Software Development Tools

When this project started in January 2011, most the team had some basic programming skills, particularly limited to Processing. As the project continued to develop however, we found ourselves learning more and more about different programming languages, IDE’s and coding in general. I thought it would be helpful for us to take a few moments to highlight some of the languages, development tools and software packages that we’ve come across/used over the course of the project.


Processing – As I mentioned much of this project started in the Processing environment. Processing is an open source Java-based language, designed for teaching the basics of programming, specifically in a visual context. It is a great way to get into programming, as you can quickly work your way into “visual results.” Processing has a huge range of tutorials, an excellent documentation, but, most importantly, a highly active community. Processing also has a hardware-based counterpart called Arduino, if you’re looking to make lights blink and motors spin.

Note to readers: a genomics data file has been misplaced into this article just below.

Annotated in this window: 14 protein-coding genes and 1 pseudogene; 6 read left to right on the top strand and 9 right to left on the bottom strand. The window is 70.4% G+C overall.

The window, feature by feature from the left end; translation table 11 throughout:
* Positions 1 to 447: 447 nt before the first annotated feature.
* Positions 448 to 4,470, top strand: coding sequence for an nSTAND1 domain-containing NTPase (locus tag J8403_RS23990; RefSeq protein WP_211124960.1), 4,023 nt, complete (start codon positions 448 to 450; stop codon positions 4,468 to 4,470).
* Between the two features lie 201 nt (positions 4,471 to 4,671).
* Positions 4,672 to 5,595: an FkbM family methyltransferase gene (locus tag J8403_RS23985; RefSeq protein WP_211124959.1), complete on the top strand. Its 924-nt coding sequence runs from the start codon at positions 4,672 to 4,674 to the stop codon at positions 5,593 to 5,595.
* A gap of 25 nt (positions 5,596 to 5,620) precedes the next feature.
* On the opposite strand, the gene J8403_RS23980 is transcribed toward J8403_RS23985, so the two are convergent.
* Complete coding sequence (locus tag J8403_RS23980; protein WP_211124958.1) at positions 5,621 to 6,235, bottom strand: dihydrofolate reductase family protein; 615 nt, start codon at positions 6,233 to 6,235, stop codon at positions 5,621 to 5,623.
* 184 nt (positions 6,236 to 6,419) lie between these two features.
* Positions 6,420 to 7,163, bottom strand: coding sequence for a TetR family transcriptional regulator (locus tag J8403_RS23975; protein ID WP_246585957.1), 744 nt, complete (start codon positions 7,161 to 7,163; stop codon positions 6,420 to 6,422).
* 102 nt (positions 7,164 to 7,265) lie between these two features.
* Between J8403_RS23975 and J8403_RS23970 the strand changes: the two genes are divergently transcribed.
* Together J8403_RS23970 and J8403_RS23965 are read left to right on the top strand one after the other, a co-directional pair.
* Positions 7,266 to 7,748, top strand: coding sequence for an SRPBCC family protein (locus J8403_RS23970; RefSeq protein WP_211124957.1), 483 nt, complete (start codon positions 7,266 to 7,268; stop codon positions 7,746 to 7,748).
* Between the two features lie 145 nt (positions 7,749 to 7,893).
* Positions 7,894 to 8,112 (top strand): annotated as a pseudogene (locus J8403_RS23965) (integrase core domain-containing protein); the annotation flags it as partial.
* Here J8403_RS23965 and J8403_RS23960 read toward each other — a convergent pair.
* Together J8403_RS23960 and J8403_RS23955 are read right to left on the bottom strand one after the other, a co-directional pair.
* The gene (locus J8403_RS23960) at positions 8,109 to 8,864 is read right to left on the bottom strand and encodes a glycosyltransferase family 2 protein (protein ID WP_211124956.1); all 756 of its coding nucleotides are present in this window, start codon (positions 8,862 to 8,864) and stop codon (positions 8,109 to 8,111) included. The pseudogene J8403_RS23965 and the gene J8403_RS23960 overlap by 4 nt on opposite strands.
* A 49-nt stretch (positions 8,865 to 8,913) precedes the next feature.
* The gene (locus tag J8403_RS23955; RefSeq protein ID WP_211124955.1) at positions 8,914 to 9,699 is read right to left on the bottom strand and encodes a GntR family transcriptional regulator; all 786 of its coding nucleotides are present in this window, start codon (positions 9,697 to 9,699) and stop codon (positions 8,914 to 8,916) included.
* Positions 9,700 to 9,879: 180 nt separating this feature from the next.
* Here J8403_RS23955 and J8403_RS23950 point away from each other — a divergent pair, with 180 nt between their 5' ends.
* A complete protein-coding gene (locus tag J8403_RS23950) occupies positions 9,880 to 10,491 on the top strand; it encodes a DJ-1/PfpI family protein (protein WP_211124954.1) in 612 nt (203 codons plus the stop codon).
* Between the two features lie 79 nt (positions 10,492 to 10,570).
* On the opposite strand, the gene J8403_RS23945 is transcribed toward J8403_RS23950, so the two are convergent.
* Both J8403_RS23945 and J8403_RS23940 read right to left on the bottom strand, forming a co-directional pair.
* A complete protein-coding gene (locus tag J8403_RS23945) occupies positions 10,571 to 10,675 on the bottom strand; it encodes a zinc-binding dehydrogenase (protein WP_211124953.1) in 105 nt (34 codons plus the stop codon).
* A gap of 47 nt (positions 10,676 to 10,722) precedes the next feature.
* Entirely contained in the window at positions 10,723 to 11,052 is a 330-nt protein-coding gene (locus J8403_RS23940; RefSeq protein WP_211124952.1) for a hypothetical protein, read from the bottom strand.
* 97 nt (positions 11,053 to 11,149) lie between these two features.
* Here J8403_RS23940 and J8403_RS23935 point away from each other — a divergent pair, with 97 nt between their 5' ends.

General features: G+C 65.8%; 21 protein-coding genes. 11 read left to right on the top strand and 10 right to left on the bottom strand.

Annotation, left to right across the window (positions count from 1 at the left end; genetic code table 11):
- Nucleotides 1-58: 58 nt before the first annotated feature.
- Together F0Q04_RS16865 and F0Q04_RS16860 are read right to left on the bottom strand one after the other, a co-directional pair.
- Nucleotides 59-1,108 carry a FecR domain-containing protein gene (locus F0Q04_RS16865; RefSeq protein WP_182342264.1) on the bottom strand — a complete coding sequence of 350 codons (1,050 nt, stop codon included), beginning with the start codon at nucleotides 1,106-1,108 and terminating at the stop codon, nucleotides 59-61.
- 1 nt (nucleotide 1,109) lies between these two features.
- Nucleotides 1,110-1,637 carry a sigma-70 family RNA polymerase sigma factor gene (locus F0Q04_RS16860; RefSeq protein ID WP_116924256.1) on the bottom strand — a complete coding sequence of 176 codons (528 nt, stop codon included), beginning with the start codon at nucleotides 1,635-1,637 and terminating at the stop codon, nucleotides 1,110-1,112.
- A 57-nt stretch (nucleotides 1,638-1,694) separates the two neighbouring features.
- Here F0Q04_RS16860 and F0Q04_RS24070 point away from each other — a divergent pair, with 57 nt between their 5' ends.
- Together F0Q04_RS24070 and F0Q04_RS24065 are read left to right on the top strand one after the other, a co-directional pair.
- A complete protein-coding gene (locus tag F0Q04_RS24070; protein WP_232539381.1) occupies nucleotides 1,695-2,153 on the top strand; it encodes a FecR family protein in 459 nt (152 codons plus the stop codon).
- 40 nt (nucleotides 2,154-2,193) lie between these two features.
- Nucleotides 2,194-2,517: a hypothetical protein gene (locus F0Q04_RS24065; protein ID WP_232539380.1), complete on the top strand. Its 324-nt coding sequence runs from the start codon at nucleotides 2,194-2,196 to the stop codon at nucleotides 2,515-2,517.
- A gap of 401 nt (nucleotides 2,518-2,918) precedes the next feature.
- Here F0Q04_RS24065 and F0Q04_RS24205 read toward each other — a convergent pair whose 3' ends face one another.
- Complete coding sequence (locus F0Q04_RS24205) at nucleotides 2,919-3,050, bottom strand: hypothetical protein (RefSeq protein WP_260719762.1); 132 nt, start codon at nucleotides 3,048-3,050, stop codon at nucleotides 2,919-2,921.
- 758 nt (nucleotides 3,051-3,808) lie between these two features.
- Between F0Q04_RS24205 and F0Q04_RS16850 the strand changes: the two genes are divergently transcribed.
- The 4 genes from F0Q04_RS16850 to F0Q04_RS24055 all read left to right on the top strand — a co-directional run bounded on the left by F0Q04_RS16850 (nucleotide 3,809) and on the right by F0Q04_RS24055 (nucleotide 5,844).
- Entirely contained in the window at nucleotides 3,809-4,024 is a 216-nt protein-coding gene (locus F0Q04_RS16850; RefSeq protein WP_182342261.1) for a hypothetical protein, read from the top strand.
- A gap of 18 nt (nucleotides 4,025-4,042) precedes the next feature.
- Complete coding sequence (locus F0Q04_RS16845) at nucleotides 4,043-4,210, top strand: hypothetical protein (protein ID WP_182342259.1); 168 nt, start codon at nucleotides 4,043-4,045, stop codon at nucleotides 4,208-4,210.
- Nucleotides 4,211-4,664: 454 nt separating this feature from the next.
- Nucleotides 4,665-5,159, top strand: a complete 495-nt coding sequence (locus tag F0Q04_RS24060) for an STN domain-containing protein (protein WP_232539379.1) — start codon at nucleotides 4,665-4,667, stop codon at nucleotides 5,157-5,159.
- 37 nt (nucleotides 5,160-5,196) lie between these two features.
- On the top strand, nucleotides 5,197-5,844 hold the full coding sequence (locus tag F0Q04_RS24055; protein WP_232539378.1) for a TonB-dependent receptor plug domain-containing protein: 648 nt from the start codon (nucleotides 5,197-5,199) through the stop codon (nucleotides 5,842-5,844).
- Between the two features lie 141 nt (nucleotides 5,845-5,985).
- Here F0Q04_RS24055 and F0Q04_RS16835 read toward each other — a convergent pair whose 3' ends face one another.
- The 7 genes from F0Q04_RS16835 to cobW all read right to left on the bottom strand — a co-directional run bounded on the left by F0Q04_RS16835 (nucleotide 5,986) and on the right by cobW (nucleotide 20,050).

Eclipse – After advancing some of our Processing sketches, we learned of the more advanced IDE callled Eclipse. Eclipse is an open source IDE for advanced application development, and comes in a number of different flavors depending on what kind of applications you’re looking to develop (Java, Javascript, PHP, etc). We also incorporated the excellent Processing for Eclipse plugin, which permitted us to continue to use Processing plugins easily. It also has a simple export button to save your Processing applets for web use.


Aptana – Built off of the Exlipse environment, Aptana is an open source advanced application development IDE. It also supports a wide range of programming languages, and was used heavily for the development of this website.


Notepad++ – Notepad++ is an open source advanced text editor, which supports code highlighting for a huge range of different programming languages. It’s great for editing HTML and CSS files on the fly, or for quickly browsing code.  Also be sure to check out the Explorer plugin, which makes file browsing quicker and easier.


WordPress – WordPress 3.1 is used as the CMS (Content Management System) for this website. We also used the Satoshi theme for our basic framework, and then created a child theme specific for our site. Our child theme has a few changes to the CSS, but more importantly has some additional features for quickly creating our “case studies” and embedding our applets.


XAMPP – XAMPP is critical for developing WordPress themes and installations locally on your own machine.  It’s an easy way to run the necessary SQL database while you work on your WordPress site.

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